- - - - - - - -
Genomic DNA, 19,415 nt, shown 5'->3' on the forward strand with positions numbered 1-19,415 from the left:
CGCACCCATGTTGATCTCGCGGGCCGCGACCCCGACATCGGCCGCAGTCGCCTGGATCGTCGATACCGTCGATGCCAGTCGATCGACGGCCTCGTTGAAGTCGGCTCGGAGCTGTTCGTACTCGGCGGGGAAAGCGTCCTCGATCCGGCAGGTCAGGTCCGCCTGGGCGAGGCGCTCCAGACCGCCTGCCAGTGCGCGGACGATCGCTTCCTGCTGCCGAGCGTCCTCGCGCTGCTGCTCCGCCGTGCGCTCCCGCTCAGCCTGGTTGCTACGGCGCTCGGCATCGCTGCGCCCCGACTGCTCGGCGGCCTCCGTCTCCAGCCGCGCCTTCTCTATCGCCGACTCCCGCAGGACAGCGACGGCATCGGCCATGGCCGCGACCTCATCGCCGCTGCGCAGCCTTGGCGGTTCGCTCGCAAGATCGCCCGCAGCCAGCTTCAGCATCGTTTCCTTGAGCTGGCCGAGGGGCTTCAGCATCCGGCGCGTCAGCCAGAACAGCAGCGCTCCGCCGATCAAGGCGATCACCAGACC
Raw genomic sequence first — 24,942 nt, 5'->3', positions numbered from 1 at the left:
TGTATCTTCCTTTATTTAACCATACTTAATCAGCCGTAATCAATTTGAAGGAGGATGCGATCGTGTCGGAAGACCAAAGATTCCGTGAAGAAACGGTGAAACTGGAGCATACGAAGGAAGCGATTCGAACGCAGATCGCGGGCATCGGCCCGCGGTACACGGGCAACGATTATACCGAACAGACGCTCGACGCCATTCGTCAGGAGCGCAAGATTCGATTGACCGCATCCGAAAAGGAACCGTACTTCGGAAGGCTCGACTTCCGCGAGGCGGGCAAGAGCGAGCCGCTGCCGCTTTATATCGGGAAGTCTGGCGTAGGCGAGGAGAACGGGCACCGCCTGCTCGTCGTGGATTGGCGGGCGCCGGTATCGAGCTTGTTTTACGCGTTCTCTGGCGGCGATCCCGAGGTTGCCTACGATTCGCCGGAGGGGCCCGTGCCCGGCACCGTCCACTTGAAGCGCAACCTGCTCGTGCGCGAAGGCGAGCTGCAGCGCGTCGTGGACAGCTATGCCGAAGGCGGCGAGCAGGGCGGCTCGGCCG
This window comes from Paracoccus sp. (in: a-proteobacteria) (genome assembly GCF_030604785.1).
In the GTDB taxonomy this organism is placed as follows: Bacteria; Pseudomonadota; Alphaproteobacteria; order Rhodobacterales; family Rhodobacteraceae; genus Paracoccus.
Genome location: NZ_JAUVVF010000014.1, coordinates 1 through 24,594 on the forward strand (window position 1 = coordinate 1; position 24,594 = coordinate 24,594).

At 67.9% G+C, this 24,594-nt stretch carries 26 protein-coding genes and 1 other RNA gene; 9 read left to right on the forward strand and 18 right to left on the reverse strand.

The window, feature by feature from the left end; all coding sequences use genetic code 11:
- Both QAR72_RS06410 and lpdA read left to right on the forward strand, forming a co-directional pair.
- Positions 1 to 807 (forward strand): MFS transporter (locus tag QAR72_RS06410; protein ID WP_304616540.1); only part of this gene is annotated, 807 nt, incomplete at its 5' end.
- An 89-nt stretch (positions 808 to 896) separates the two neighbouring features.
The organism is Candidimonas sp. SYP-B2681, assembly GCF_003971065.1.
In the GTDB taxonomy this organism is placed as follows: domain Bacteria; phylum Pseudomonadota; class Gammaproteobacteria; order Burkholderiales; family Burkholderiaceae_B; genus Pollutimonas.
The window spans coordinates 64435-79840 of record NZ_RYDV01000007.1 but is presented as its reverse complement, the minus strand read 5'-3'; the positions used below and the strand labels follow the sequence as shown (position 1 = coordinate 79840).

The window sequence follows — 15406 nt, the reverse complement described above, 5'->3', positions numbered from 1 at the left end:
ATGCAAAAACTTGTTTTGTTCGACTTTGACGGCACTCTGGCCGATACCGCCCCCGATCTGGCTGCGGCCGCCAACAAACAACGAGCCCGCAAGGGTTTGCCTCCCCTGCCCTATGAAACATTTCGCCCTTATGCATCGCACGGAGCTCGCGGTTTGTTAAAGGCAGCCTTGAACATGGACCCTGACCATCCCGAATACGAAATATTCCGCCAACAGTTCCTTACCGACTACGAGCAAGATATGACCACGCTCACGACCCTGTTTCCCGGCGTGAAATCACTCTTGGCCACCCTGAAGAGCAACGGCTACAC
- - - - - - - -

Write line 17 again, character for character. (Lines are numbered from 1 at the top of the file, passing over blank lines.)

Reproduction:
ATGCAAAAACTTGTTTTGTTCGACTTTGACGGCACTCTGGCCGATACCGCCCCCGATCTGGCTGCGGCCGCCAACAAACAACGAGCCCGCAAGGGTTTGCCTCCCCTGCCCTATGAAACATTTCGCCCTTATGCATCGCACGGAGCTCGCGGTTTGTTAAAGGCAGCCTTGAACATGGACCCTGACCATCCCGAATACGAAATATTCCGCCAACAGTTCCTTACCGACTACGAGCAAGATATGACCACGCTCACGACCCTGTTTCCCGGCGTGAAATCACTCTTGGCCACCCTGAAGAGCAACGGCTACAC